Featured Research

from universities, journals, and other organizations

Olympic gold? A new effect of caffeine boosts performance

Date:
June 30, 2010
Source:
Society for Experimental Biology
Summary:
UK scientists show for the first time that high doses of caffeine directly increase muscle power and endurance during sub-maximal activities, which in humans ranges from everyday activities to running a marathon. With no current regulations in place, the scientists believe their findings may have implications for the use of caffeine in sport to improve performance.

UK scientists show for the first time that high doses of caffeine directly increase muscle power and endurance during relatively low-intensity activities.

Related Articles


New research shows increased muscle performance in sub-maximal activities, which in humans can range from everyday activities to running a marathon.

With no current regulations in place, the scientists from Coventry University believe their findings may have implications for the use of caffeine in sport to improve performance.

The scientists present their work at the Society for Experimental Biology Annual Meeting in Prague.

"A very high dosage of caffeine, most likely achieved via tablets, powder or a concentrated liquid, is feasible and might prove attractive to a number of athletes wishing to improve their athletic performance," explains lead researcher, Dr Rob James.

"A small increase in performance via caffeine could mean the difference between a gold medal in the Olympics and an also-ran," he added.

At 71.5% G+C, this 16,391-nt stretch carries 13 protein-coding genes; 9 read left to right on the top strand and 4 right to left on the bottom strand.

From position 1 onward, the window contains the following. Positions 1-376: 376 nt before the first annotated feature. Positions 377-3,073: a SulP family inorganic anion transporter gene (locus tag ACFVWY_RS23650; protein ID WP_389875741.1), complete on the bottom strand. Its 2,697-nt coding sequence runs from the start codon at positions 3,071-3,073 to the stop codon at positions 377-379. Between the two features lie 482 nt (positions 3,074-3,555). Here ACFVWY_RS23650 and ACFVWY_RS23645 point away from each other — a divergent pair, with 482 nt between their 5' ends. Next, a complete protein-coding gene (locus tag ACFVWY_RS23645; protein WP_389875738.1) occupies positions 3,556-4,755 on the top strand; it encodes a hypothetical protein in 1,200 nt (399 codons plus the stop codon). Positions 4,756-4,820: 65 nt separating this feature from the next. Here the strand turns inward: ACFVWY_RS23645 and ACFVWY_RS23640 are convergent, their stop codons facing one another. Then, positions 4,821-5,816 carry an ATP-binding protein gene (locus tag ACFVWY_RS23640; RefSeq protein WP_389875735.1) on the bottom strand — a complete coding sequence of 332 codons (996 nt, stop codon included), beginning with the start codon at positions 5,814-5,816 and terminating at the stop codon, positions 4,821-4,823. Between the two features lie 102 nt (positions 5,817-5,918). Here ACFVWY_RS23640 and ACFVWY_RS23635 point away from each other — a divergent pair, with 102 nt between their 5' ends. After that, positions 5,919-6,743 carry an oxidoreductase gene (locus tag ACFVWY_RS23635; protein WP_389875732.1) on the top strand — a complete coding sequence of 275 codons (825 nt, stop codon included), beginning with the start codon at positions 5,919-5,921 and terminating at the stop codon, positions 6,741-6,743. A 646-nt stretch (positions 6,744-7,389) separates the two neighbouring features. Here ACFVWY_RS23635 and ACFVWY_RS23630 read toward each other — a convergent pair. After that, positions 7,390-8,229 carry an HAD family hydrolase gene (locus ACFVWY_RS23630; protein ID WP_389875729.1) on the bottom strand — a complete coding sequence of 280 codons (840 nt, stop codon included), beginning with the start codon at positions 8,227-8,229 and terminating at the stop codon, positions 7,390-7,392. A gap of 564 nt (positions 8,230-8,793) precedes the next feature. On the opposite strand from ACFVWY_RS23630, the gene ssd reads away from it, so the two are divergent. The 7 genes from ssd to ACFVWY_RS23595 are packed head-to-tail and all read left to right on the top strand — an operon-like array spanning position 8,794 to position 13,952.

Caffeine is not currently listed by the World Anti-Doping Agency (WADA) as a banned substance at any concentration in blood or urine samples. Before 2004 WADA did set a specific level over which athletes could be banned, but this restriction was removed.

Muscle activity is divided into maximal, where the muscles are pushed to full capacity such as in sprinting or weight lifting, and sub-maximal, which covers all other activities.

A member of the team, Jason Tallis, tested the effect of caffeine on both the power output and endurance of soleus muscles (lower leg muscle) in mice, under both maximal and sub-maximal activities.

He found that a caffeine dosage of 70 M enhanced power output by ~6% during both types of activity. This effect in humans is likely to be very similar, according to the researchers.

"70 μM caffeine concentration is the absolute maximum that can normally achieved in the blood plasma of a human, however concentrations of 20-50 μM are not unusual in people with high caffeine intakes," explains Dr James.

Resultant caffeine in blood plasma (70μM maximum) may act at receptors on skeletal muscle causing enhanced force production. Scientists already know that ingestion of caffeine can increase athletic performance by stimulating the central nervous system.

Additionally, 70μM caffeine treatment increased endurance during sub-maximal activity, but significantly reduced endurance during maximal activity.


Story Source:

The above story is based on materials provided by Society for Experimental Biology. Note: Materials may be edited for content and length.


Cite This Page: